The charming images of a Scottish river turned yellow have gone viral, with locals up in arms about the. Residents have been horrified after a local river turned bright yellow when chemical waste flooded the waterway. Shocking images show Polmadie Burn in Glasgow filled with toxic waste from the nearby former Shawfield Chemical Works. The photos, taken on April 22, show bright yellow stagnant water filling the entire width of the waterway as vegatation grows around it.
Some areas surrounding the yellow water have turned green while foam builds up.
Clyde Gateway, a regeneration organization based in Scotland, detected dangerous levels of the toxic chemical chromium VI in the Glasgow waterway.
Repeated exposure to chromium VI can cause inflammation of the lungs, allergic reactions in the skin and throat, kidney damage, and lung cancer.
Today, the Scottish Environment Protection Agency (SEPA) said they were aware of the situation and were sending one of their officers to the site.
However, the environmental regulatormay not be complete until 2027.
Colin Harkins shared the concerning images on Facebook on Friday, which prompted.
“That‘s not good. The council needs to pull their finger out and get it dealt with immediately,” Kirsty Lyall said.
“As usual, though,, and it will take someone to die from it before the panic button is hit and they do something about it quickly.”
Mr. Harkins said today: “I recently saw a post regarding theto see it for myself.
“It appears that some work has taken place in the location; however, I am surprised that noare in place.
“The Burn is veryto a public park, the Jenny Burn restaurant is just feet away, and many newly-built homes are nearby.”
Decontamination has been ongoing in the area for years to eliminate potentially hazardous industrial chromium.
The toxic waste was left behind by the former J&J White’s Chemical Works, which closed in 1967.
As part of the long-term redevelopment of the Shawfield area, Clyde Gateway is undertaking remedial works to address the pollution. They are working with Glasgow City Council, South Lanarkshire Council, and SEPA to identify how to fix the issue. The plan is spread over 15-20 years, and addressing this fully is not expected until 2027.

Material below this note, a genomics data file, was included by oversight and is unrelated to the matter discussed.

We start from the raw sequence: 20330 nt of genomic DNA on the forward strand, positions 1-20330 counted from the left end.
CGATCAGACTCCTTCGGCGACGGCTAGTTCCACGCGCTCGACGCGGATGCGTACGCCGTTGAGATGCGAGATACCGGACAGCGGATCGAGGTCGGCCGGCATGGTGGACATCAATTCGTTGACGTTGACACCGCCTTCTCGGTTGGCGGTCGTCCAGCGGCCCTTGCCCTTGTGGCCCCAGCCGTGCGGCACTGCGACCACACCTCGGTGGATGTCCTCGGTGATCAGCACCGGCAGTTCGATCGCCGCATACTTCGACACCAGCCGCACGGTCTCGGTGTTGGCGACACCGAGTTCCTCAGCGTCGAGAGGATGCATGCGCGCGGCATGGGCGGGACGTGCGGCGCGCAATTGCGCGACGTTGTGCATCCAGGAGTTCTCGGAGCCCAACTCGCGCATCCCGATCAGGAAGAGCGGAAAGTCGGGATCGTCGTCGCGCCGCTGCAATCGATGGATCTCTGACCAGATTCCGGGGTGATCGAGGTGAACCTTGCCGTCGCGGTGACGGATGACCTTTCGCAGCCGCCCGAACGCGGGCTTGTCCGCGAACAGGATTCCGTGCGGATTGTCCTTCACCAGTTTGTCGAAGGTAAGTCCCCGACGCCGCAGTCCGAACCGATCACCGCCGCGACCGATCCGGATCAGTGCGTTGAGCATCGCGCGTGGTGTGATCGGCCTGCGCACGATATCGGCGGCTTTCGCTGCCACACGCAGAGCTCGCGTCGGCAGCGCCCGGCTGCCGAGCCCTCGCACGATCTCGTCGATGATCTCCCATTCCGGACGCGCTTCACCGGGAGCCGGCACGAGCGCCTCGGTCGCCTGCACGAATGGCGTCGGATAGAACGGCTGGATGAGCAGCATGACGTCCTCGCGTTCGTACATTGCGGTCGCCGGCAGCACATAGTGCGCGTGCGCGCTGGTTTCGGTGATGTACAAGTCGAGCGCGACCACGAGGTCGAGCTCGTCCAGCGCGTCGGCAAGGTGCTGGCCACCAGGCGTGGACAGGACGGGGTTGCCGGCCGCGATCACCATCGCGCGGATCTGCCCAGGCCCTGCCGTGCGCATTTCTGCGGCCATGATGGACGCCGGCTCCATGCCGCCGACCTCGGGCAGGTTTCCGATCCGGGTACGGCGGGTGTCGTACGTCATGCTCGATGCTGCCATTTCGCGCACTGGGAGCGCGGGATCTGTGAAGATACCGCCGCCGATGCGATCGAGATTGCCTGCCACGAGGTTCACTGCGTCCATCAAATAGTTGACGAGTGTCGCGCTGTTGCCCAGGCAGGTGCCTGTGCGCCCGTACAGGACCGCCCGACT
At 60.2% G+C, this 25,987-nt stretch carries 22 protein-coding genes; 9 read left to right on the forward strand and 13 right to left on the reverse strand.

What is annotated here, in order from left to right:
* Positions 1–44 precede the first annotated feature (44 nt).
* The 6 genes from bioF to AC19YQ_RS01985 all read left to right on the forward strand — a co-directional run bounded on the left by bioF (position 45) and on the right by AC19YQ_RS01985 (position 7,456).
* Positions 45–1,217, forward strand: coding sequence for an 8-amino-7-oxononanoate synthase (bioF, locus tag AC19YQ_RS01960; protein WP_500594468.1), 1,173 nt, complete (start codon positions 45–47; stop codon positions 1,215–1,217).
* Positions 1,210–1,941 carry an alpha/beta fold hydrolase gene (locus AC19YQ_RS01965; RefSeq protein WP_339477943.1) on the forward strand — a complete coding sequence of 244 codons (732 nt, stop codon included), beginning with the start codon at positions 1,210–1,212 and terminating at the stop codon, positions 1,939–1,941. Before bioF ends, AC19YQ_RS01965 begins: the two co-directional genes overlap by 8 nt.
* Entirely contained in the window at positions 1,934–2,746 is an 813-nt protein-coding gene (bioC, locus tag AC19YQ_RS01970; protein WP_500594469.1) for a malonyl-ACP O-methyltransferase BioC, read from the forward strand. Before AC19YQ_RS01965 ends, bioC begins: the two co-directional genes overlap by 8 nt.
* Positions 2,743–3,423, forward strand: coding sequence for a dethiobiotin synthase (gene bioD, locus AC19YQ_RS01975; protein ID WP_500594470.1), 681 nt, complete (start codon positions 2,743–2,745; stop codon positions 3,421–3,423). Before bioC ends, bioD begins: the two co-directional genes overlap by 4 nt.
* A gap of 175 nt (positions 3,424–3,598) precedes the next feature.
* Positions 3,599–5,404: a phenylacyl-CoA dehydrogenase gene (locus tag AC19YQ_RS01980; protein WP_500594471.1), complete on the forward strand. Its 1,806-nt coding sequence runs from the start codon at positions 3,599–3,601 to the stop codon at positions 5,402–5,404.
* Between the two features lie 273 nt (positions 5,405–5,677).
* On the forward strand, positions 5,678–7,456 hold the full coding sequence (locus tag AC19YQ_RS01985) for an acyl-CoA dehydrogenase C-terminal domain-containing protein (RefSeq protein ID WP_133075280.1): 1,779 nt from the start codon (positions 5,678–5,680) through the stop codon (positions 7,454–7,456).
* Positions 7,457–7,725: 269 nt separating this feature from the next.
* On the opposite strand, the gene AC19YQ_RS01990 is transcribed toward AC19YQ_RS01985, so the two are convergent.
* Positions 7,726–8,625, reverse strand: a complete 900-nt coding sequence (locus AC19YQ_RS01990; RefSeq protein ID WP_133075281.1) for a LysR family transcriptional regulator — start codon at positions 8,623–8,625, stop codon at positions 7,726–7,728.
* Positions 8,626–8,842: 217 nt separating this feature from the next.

Some works were carried out in 2019 and 2020.
SEPA claims that Clyde Gatewayin late 2020 are no higher than previously registered.
A Scottish Environment Protection Agency spokesman said: “SEPA is aware of discoloration in the Polmadie Burn and has deployed an officer to the site.
“We are confident that this is a result of the legacy of chromium contamination in the Burn, which is the subject of significant work and investment to address.
“Anyone concerned about potential pollution incidents should contact us via our 24-hour online form at www.sepa.org.uk/report.”
A spokesman from Clyde Gateway told Sun Online: “Clyde Gateway continues to work in partnership withat the Polmadie Burn.
“The remediation strategy for the wider area is also continuing.”
A spokesman for Glasgow City Council said it has been working with a range of partners, including Clyde Gateway, to address the “historic ground pollution connected to the former chemical works at Shawfield”.
“Work to divert an underground culvert away from the pollution area has been undertaken, and ground remediation led by Clyde Gateway is currently underway,” the spokesman said. “However, recent surveys have identified ongoing flow of chromium-affected water into the culverts upstream of the Polmadie Burn.”
This article originally appeared in The Sun and was republished with permission.